Strategic partnerships: “Africa chooses its partners and all should know it” says AUC Chief of Staff
ADDIS ABABA, Ethiopia, January 23, 2013/African Press Organization (APO)/ -- Ambassador Jean-Baptiste Natama, Chief of Staff of the African Union (AU) Commission, held on, 22 January 2013, at the headquarters of the AU, a briefing on the strategic partnerships of the organisation. The gathering with the media took place on the margins of the 20th AU Summit themed “Panafricanism and African Renaissance”.
In his introductory remarks, Ambassador Natama stressed on the fact that relations and partnerships between Africa and the rest of the world should be based on a mutual understanding, allowing Africa to respond to its needs and benefit from those partnerships. He cited Afro-Arab, TICAD, Africa-South America, Africa-EU, Africa-China, Africa-Turkey and Africa-India as partnerships based on mutual will and which should evolve in a beneficial manner. He further clarified that Africa should be aware of its interests and the benefits the continent should be foreseeing with the partnerships concluded. However they are sometimes perceived as unbalanced due to the historical background. In his capacity as the coordinator of partnerships, he informed that the role of the African Union is to make sure Africa's interests are taken into account.
On the relations between Africa and China and replying to a question on that matter, Ambassador Natama explained that there is no monopoly on Africa. “Africa chooses its partners and all should know it” he added. However, he informed that the AU is concerned about unbalanced partnerships. This is the reason the Chairperson of the AU Commission, Dr Nkosazana Dlamini-Zuma, intends to request a moratorium from Member States on partnerships in order to review their efficiency and benefit for Africa.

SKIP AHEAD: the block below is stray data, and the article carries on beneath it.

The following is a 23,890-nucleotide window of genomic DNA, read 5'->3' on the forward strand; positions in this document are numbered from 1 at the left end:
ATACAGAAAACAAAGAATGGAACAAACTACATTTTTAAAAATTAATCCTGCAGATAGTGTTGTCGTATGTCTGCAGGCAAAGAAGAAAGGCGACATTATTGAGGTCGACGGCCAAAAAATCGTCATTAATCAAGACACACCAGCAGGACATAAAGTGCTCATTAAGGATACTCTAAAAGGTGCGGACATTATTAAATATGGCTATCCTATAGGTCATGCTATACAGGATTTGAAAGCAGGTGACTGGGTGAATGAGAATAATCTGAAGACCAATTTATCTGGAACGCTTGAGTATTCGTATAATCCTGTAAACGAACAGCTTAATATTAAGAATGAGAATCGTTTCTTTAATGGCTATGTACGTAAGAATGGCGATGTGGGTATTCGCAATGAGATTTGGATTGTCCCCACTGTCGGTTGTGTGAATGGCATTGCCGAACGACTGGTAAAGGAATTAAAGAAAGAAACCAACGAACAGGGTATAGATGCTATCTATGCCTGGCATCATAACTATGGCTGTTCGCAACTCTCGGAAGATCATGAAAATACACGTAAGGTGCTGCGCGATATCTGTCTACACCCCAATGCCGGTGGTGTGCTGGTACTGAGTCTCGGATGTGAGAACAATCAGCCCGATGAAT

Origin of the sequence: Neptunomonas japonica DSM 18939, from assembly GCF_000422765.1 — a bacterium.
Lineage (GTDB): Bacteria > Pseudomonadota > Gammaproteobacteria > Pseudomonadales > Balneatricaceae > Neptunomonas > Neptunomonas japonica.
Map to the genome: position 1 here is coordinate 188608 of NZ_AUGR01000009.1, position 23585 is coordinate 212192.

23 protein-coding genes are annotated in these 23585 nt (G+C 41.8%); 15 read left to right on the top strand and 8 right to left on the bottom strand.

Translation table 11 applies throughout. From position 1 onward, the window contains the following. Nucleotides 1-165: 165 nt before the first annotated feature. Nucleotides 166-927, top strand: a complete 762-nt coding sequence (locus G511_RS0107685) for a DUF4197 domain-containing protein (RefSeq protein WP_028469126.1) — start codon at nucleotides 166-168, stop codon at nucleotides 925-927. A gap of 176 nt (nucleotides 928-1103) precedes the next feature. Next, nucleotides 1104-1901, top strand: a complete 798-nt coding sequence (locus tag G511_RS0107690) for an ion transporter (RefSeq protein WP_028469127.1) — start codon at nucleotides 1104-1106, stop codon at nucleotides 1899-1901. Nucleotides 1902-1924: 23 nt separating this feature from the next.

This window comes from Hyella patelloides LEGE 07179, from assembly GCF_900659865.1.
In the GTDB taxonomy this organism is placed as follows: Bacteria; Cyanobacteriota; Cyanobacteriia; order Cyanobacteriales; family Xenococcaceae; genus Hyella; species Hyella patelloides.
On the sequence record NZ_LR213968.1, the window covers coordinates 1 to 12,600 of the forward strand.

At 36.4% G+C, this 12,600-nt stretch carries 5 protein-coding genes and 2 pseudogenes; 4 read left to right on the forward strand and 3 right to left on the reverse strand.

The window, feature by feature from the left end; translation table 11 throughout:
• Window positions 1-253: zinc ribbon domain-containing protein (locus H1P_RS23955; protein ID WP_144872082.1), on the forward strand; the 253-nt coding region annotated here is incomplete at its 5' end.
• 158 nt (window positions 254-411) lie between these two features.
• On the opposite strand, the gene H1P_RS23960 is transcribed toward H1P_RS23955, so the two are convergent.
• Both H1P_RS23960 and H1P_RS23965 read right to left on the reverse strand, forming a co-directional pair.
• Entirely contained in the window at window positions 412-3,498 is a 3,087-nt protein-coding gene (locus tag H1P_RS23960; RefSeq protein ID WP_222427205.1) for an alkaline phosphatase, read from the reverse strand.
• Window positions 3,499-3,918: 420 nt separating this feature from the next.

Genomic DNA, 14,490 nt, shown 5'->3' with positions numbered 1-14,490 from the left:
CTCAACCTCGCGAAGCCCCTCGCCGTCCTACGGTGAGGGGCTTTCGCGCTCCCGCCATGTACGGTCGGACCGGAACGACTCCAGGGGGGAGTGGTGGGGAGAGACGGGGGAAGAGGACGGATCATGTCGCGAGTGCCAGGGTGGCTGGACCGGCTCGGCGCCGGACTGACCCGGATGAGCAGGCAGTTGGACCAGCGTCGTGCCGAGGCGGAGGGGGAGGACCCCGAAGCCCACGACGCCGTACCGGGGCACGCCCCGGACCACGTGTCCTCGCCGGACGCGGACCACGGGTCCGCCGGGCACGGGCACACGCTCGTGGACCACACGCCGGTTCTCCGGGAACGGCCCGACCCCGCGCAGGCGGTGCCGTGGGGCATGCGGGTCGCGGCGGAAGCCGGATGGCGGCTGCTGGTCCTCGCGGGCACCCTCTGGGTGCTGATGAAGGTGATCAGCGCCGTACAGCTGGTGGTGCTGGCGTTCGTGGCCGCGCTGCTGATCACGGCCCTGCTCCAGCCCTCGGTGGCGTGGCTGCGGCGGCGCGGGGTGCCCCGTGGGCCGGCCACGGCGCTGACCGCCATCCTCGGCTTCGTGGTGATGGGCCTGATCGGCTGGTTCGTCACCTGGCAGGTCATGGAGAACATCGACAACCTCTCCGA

He explained that 30% of natural resources and one third of energy sources are located in Africa. Rather than exporting raw materials and importing manufactured products, the continent should put in place processing infrastructure. Combined with better governance, a stable and secure environment, Africa should get rid of the impoverishment generated by the sole exportation of its raw materials. Though entrepreneurship implies taking risks, compliance with the rule of law reduces risks and attracts investors, Ambassador Natama further indicated. “Development should be from within and initiated first by Africa and for Africans”.
The main challenge is now to process those resources for the benefit of the people of Africa and share it equally to avoid frustrations. Governance is a major challenge and Africa should adopt mechanisms leading to an environment conducive to growth. In addition, stability and security are also core elements to create growth. Africa exports its raw resources and imports manufactured products. This cycle impoverishes Africa. “We need to transform our resources, adopt good economic governance, share equally among the population,” the Chief of Staff said.